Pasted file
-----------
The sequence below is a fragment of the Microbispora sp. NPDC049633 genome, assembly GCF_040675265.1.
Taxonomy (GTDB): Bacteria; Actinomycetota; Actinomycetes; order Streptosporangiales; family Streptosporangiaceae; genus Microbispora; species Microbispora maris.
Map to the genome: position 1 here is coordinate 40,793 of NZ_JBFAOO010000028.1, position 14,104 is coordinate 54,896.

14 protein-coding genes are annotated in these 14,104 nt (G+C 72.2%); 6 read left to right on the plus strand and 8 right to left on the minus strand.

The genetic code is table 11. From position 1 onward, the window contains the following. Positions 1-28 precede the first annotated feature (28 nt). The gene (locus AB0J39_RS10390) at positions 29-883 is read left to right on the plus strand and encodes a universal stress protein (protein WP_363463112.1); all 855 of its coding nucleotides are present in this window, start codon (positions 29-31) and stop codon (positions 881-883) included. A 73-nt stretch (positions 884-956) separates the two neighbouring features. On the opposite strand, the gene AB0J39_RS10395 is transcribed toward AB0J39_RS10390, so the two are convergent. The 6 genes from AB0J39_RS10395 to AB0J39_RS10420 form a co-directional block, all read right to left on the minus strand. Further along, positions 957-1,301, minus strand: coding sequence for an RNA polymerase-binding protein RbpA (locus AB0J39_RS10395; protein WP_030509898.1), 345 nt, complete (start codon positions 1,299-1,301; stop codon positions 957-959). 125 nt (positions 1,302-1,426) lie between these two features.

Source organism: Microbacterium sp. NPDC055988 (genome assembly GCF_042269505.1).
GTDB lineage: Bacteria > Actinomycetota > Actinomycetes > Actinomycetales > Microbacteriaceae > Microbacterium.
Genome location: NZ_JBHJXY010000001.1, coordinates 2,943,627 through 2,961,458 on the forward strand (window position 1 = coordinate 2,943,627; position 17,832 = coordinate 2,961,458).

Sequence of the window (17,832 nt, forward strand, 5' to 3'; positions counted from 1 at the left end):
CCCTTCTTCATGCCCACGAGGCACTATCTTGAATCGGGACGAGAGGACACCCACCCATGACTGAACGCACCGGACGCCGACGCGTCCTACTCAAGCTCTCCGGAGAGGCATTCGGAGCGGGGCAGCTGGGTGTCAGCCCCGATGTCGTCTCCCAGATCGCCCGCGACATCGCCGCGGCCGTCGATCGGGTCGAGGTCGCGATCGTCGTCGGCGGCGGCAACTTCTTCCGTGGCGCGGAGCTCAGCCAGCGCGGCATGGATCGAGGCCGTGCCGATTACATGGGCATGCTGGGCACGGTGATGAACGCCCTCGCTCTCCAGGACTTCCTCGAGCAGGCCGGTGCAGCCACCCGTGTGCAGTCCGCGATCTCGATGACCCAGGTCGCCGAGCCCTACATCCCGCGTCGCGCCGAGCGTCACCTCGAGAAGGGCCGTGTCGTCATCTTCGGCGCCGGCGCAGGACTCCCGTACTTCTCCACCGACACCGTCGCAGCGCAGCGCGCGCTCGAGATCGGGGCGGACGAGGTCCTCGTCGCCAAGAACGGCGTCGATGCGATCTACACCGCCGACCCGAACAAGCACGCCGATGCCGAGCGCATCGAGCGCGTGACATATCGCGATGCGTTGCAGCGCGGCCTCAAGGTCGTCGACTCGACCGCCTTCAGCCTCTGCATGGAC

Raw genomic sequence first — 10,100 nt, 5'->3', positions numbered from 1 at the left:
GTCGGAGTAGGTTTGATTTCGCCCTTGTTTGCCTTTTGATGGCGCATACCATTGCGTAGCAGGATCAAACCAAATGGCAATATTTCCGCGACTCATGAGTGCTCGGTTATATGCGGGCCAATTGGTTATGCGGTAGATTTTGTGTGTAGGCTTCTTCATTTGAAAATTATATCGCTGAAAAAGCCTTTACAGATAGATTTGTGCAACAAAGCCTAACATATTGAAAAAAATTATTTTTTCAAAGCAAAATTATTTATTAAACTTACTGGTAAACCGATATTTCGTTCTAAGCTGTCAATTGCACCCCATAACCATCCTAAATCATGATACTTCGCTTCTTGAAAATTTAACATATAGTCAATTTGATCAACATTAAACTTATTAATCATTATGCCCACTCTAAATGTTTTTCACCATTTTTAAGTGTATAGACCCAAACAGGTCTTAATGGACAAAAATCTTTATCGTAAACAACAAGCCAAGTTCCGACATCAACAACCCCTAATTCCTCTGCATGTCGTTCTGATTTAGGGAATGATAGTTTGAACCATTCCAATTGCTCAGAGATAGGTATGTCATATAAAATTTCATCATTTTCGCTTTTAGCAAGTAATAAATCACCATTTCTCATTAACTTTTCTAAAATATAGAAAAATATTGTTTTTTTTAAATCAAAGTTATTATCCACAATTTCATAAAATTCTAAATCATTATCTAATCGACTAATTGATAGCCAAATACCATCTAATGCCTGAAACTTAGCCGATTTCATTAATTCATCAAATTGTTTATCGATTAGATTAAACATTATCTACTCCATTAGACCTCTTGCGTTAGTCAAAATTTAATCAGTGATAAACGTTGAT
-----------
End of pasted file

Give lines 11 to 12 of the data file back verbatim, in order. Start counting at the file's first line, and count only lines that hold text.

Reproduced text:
Raw genomic sequence first — 10,100 nt, 5'->3', positions numbered from 1 at the left:
GTCGGAGTAGGTTTGATTTCGCCCTTGTTTGCCTTTTGATGGCGCATACCATTGCGTAGCAGGATCAAACCAAATGGCAATATTTCCGCGACTCATGAGTGCTCGGTTATATGCGGGCCAATTGGTTATGCGGTAGATTTTGTGTGTAGGCTTCTTCATTTGAAAATTATATCGCTGAAAAAGCCTTTACAGATAGATTTGTGCAACAAAGCCTAACATATTGAAAAAAATTATTTTTTCAAAGCAAAATTATTTATTAAACTTACTGGTAAACCGATATTTCGTTCTAAGCTGTCAATTGCACCCCATAACCATCCTAAATCATGATACTTCGCTTCTTGAAAATTTAACATATAGTCAATTTGATCAACATTAAACTTATTAATCATTATGCCCACTCTAAATGTTTTTCACCATTTTTAAGTGTATAGACCCAAACAGGTCTTAATGGACAAAAATCTTTATCGTAAACAACAAGCCAAGTTCCGACATCAACAACCCCTAATTCCTCTGCATGTCGTTCTGATTTAGGGAATGATAGTTTGAACCATTCCAATTGCTCAGAGATAGGTATGTCATATAAAATTTCATCATTTTCGCTTTTAGCAAGTAATAAATCACCATTTCTCATTAACTTTTCTAAAATATAGAAAAATATTGTTTTTTTTAAATCAAAGTTATTATCCACAATTTCATAAAATTCTAAATCATTATCTAATCGACTAATTGATAGCCAAATACCATCTAATGCCTGAAACTTAGCCGATTTCATTAATTCATCAAATTGTTTATCGATTAGATTAAACATTATCTACTCCATTAGACCTCTTGCGTTAGTCAAAATTTAATCAGTGATAAACGTTGAT